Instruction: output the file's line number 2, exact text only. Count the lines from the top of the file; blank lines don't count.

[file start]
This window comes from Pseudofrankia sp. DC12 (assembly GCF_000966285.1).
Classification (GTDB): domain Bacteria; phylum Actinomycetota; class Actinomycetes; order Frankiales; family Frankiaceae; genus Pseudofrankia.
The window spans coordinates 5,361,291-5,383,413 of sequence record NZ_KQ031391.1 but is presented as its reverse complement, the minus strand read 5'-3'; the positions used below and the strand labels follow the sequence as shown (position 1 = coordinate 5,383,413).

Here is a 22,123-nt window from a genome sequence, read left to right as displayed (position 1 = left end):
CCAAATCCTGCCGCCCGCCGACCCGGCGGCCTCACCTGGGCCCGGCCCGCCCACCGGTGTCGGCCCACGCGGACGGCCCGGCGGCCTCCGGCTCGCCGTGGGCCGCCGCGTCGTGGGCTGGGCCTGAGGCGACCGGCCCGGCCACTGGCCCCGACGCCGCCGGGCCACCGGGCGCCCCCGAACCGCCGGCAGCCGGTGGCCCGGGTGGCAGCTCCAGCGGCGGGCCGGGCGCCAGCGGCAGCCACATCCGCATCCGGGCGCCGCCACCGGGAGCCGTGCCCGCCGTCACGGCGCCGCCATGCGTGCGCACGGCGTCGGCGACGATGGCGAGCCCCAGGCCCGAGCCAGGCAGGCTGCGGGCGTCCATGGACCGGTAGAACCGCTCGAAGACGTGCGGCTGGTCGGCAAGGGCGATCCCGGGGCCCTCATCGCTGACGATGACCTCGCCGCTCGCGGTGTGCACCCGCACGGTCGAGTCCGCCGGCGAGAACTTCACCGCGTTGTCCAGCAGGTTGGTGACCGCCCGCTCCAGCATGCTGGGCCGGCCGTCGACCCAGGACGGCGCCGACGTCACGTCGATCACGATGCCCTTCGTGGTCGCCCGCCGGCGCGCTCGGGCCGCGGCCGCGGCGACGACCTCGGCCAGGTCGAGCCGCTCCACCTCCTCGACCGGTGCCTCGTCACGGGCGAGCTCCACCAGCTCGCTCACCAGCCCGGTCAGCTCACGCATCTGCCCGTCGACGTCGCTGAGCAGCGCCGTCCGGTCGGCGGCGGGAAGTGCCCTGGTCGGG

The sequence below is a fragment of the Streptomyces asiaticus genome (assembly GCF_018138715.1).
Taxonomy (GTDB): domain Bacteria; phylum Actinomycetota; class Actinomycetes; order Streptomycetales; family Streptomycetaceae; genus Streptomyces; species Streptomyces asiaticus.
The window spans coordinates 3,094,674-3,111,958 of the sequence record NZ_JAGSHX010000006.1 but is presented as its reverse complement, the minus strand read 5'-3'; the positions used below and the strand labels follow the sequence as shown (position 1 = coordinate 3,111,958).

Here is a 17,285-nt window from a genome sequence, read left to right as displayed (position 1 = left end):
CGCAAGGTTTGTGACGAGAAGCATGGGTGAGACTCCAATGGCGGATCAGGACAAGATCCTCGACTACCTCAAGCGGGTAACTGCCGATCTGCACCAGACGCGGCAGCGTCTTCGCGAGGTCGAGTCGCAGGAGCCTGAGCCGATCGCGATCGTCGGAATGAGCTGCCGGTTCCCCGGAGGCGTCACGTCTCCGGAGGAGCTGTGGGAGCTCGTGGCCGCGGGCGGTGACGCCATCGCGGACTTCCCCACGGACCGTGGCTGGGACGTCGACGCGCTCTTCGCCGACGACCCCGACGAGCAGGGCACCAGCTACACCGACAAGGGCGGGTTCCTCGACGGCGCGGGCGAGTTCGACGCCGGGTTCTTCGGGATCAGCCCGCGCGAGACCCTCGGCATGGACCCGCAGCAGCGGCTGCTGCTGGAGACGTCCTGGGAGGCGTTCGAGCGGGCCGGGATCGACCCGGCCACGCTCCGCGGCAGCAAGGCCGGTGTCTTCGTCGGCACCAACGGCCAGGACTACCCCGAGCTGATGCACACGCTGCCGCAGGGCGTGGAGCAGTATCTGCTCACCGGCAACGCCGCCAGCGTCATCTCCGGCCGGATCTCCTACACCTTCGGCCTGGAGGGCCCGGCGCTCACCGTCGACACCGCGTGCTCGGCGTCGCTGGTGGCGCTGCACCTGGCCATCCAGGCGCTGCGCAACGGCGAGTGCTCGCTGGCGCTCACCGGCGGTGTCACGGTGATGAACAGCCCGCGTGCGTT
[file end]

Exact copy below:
Classification (GTDB): domain Bacteria; phylum Actinomycetota; class Actinomycetes; order Frankiales; family Frankiaceae; genus Pseudofrankia.